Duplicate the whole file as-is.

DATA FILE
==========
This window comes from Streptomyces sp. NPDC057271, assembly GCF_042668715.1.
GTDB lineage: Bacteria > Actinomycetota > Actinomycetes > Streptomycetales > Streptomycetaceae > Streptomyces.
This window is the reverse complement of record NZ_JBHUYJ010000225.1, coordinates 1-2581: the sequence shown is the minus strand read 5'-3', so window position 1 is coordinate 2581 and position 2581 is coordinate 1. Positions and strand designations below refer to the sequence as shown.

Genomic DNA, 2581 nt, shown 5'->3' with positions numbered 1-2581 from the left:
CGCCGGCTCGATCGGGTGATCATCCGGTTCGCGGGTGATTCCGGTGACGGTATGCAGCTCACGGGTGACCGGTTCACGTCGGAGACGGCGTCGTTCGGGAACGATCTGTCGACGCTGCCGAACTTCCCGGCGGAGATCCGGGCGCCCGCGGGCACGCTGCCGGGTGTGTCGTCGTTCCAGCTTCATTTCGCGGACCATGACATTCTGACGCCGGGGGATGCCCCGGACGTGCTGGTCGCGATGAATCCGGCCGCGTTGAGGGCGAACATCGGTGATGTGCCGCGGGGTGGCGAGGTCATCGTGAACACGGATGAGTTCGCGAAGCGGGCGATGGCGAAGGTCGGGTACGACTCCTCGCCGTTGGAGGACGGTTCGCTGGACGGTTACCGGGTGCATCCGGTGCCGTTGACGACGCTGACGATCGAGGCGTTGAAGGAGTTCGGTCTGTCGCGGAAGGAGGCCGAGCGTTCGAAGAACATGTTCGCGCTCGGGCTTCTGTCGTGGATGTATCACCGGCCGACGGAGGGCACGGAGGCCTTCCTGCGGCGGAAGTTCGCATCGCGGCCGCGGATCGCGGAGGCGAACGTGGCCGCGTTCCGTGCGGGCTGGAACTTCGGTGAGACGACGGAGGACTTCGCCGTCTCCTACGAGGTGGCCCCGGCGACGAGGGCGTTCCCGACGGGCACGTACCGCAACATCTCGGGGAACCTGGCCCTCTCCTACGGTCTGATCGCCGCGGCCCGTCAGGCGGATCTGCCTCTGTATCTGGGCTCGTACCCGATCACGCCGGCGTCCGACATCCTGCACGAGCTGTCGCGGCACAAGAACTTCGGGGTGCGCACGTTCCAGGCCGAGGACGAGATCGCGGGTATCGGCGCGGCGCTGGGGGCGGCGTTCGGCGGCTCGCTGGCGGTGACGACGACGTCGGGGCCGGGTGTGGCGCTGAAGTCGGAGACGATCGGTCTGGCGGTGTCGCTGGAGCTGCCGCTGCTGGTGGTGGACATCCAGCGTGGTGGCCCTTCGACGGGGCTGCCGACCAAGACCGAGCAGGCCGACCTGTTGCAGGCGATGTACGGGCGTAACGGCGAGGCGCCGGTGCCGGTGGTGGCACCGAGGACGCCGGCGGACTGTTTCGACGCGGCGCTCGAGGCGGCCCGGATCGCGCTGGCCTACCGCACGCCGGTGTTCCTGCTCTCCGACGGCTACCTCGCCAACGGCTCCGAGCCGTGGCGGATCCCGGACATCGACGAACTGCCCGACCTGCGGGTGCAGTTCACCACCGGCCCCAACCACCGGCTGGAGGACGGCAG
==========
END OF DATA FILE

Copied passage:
This window comes from Streptomyces sp. NPDC057271, assembly GCF_042668715.1.
GTDB lineage: Bacteria > Actinomycetota > Actinomycetes > Streptomycetales > Streptomycetaceae > Streptomyces.
This window is the reverse complement of record NZ_JBHUYJ010000225.1, coordinates 1-2581: the sequence shown is the minus strand read 5'-3', so window position 1 is coordinate 2581 and position 2581 is coordinate 1. Positions and strand designations below refer to the sequence as shown.

Genomic DNA, 2581 nt, shown 5'->3' with positions numbered 1-2581 from the left:
CGCCGGCTCGATCGGGTGATCATCCGGTTCGCGGGTGATTCCGGTGACGGTATGCAGCTCACGGGTGACCGGTTCACGTCGGAGACGGCGTCGTTCGGGAACGATCTGTCGACGCTGCCGAACTTCCCGGCGGAGATCCGGGCGCCCGCGGGCACGCTGCCGGGTGTGTCGTCGTTCCAGCTTCATTTCGCGGACCATGACATTCTGACGCCGGGGGATGCCCCGGACGTGCTGGTCGCGATGAATCCGGCCGCGTTGAGGGCGAACATCGGTGATGTGCCGCGGGGTGGCGAGGTCATCGTGAACACGGATGAGTTCGCGAAGCGGGCGATGGCGAAGGTCGGGTACGACTCCTCGCCGTTGGAGGACGGTTCGCTGGACGGTTACCGGGTGCATCCGGTGCCGTTGACGACGCTGACGATCGAGGCGTTGAAGGAGTTCGGTCTGTCGCGGAAGGAGGCCGAGCGTTCGAAGAACATGTTCGCGCTCGGGCTTCTGTCGTGGATGTATCACCGGCCGACGGAGGGCACGGAGGCCTTCCTGCGGCGGAAGTTCGCATCGCGGCCGCGGATCGCGGAGGCGAACGTGGCCGCGTTCCGTGCGGGCTGGAACTTCGGTGAGACGACGGAGGACTTCGCCGTCTCCTACGAGGTGGCCCCGGCGACGAGGGCGTTCCCGACGGGCACGTACCGCAACATCTCGGGGAACCTGGCCCTCTCCTACGGTCTGATCGCCGCGGCCCGTCAGGCGGATCTGCCTCTGTATCTGGGCTCGTACCCGATCACGCCGGCGTCCGACATCCTGCACGAGCTGTCGCGGCACAAGAACTTCGGGGTGCGCACGTTCCAGGCCGAGGACGAGATCGCGGGTATCGGCGCGGCGCTGGGGGCGGCGTTCGGCGGCTCGCTGGCGGTGACGACGACGTCGGGGCCGGGTGTGGCGCTGAAGTCGGAGACGATCGGTCTGGCGGTGTCGCTGGAGCTGCCGCTGCTGGTGGTGGACATCCAGCGTGGTGGCCCTTCGACGGGGCTGCCGACCAAGACCGAGCAGGCCGACCTGTTGCAGGCGATGTACGGGCGTAACGGCGAGGCGCCGGTGCCGGTGGTGGCACCGAGGACGCCGGCGGACTGTTTCGACGCGGCGCTCGAGGCGGCCCGGATCGCGCTGGCCTACCGCACGCCGGTGTTCCTGCTCTCCGACGGCTACCTCGCCAACGGCTCCGAGCCGTGGCGGATCCCGGACATCGACGAACTGCCCGACCTGCGGGTGCAGTTCACCACCGGCCCCAACCACCGGCTGGAGGACGGCAG